Soon after we finished fixing up the Brooklyn House in 2013, we decided to rent it out and pursue the Myrtle House renovation. By renting out our home (and moving in with my parents!), it allowed us to save a ton of much needed moolah for the Myrtle House construction costs. Thanks, Mom and Dad!
My most visited blog post is our DIY Kitchen Cabinet project where we added inexpensive wood trim to our 1950s flat panel cabinets for a shaker-inspired look. After 2.5 years of having someone else live in the house (with a gigantic dog, I might add), I was very curious to see how our little project held up to the wear and tear of everyday use. Once we took back possession, I was quite surprised to see that it held up pretty well, all things considered!
Since we were putting the Brooklyn House on the market, we wanted to make sure the cabinets were in tip top shape. Some of the things we tackled were honestly things we were either too lazy or didn't think to do the first go around. Mainly, this was caulking and wood filling. We caulked the gap on the top, bottom, and sides where the trim meets the cabinet face. We also caulked around the inner sides of the trim on the door and drawers fronts. Lastly, we wood filled all of the nail holes and seams where the trim meets.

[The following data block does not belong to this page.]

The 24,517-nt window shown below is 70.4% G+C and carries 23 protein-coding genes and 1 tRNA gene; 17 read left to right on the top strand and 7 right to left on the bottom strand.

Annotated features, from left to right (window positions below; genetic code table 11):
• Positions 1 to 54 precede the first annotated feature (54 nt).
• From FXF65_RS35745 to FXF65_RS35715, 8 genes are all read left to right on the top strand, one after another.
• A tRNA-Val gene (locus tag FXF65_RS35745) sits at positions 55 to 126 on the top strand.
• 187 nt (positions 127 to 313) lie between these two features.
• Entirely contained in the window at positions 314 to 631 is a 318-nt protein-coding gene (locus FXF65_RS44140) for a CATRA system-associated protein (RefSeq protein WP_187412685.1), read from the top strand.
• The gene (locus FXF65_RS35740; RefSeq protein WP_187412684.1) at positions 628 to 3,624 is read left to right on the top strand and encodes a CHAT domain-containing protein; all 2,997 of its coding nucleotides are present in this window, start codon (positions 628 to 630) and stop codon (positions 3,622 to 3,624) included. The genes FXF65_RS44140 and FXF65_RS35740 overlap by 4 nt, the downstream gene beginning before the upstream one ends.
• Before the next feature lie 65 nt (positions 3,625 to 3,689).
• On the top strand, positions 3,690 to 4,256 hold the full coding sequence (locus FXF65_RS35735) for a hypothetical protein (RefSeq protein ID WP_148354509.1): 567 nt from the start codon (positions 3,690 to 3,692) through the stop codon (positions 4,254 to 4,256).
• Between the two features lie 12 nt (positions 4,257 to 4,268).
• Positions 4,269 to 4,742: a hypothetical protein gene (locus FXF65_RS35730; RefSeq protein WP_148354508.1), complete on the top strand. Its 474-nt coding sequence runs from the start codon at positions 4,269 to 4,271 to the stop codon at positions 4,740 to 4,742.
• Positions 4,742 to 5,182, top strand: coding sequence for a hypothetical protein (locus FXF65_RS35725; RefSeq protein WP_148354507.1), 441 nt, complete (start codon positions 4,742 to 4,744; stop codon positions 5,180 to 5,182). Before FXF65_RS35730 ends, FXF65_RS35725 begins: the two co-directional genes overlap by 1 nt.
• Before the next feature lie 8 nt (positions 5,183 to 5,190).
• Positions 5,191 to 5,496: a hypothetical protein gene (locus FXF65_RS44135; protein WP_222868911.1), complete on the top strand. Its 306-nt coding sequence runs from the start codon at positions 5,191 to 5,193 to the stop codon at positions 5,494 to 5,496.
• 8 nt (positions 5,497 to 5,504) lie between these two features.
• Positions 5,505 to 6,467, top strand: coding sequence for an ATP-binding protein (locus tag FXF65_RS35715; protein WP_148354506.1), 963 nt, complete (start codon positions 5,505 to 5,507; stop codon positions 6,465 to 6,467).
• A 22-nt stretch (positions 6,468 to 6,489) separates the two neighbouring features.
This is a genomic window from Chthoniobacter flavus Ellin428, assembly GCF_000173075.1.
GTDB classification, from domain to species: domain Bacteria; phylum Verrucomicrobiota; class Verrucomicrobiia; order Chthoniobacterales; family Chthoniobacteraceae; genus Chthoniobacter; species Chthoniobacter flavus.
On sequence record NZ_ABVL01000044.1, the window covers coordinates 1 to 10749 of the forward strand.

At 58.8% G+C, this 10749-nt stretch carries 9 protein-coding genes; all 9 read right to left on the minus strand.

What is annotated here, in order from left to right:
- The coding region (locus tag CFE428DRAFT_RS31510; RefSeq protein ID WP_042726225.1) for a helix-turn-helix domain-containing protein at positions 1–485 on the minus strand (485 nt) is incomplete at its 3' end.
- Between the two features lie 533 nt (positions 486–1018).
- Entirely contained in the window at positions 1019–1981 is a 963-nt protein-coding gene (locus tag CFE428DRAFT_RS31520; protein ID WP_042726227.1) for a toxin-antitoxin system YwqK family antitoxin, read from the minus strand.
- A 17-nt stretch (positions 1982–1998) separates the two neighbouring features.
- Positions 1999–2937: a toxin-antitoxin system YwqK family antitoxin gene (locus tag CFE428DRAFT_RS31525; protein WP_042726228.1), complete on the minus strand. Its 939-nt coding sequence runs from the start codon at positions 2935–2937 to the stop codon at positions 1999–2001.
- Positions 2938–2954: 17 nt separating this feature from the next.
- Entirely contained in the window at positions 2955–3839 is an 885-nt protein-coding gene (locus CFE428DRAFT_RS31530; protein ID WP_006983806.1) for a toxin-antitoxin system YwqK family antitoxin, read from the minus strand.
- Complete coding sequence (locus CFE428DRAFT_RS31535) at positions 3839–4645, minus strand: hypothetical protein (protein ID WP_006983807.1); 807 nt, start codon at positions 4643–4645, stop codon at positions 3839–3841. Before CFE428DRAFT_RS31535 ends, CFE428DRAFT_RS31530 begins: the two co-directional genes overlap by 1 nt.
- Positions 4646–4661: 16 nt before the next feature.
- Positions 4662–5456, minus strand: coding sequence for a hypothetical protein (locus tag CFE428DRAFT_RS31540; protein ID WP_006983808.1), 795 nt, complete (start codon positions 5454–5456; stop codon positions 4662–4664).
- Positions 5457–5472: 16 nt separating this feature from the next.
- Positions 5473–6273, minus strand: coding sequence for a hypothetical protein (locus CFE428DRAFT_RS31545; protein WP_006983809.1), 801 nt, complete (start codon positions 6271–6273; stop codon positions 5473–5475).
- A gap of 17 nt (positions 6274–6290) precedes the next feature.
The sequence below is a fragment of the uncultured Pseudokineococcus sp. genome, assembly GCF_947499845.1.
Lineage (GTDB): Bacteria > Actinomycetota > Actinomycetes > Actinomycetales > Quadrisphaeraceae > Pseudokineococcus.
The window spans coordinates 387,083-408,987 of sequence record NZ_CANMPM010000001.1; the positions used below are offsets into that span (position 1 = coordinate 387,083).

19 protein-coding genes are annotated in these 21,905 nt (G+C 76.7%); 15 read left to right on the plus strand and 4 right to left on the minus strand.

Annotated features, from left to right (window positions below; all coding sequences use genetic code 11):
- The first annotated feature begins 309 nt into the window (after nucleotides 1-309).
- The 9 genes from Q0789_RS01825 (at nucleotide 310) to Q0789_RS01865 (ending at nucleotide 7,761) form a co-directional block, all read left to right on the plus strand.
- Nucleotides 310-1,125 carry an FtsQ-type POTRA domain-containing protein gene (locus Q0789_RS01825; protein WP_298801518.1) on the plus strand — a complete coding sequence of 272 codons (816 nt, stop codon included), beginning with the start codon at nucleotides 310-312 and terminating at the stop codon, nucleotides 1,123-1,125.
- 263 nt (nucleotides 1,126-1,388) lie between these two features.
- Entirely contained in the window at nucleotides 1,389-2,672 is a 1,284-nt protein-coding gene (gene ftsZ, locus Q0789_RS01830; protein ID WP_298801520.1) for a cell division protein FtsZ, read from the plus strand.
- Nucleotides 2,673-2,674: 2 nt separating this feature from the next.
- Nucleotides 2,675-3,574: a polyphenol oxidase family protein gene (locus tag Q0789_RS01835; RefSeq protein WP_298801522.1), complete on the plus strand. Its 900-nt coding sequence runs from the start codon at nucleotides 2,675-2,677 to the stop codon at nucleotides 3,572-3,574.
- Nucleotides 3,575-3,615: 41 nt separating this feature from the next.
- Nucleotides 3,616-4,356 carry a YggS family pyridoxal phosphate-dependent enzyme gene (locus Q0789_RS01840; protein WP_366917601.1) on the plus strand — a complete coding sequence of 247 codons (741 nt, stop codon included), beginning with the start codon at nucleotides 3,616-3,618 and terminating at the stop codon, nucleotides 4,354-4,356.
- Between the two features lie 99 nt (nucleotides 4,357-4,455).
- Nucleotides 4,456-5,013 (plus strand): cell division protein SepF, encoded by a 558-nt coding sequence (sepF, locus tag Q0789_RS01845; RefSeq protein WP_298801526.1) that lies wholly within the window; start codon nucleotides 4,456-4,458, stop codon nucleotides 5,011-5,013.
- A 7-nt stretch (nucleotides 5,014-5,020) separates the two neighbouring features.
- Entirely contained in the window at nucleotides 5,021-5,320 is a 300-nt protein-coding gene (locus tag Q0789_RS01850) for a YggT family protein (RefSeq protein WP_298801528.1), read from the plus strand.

I don't know why caulking was so scary to us as new homeowners. Never having used it before, caulk seemed messy and easily screwed up. These days, caulk is my BFF. It is a powerful tool to make any carpentry work look professional and seamless. If you share our caulking fears, do not be afraid! It is WAY easier than it looks. You will be hooked, pinky promise. :)
Another issue we faced was the cabinet hardware was no longer taut which made the knobs spin under pressure. I think the screw holes in the wood became worn and loose. Brian added a small washer to the back of the cabinet door and this created a tighter fit. Problem solved! The last thing we did was slap a finishing coat of paint on all of the cabinets. Since they are painted in an oil-based paint, the white had yellowed over time. There was also some wear on the edges where the cabinets rubbed when opened and closed.
Overall, this trim has held up extremely well. Both our realtor and the buyers thought these cabinets were original to our 1909 house which is a HUGE compliment in my book. I have so enjoyed hearing from all of you who have found that post helpful. It is wonderful to know that our tutorial may have helped others find an affordable solution to sprucing up an outdated kitchen.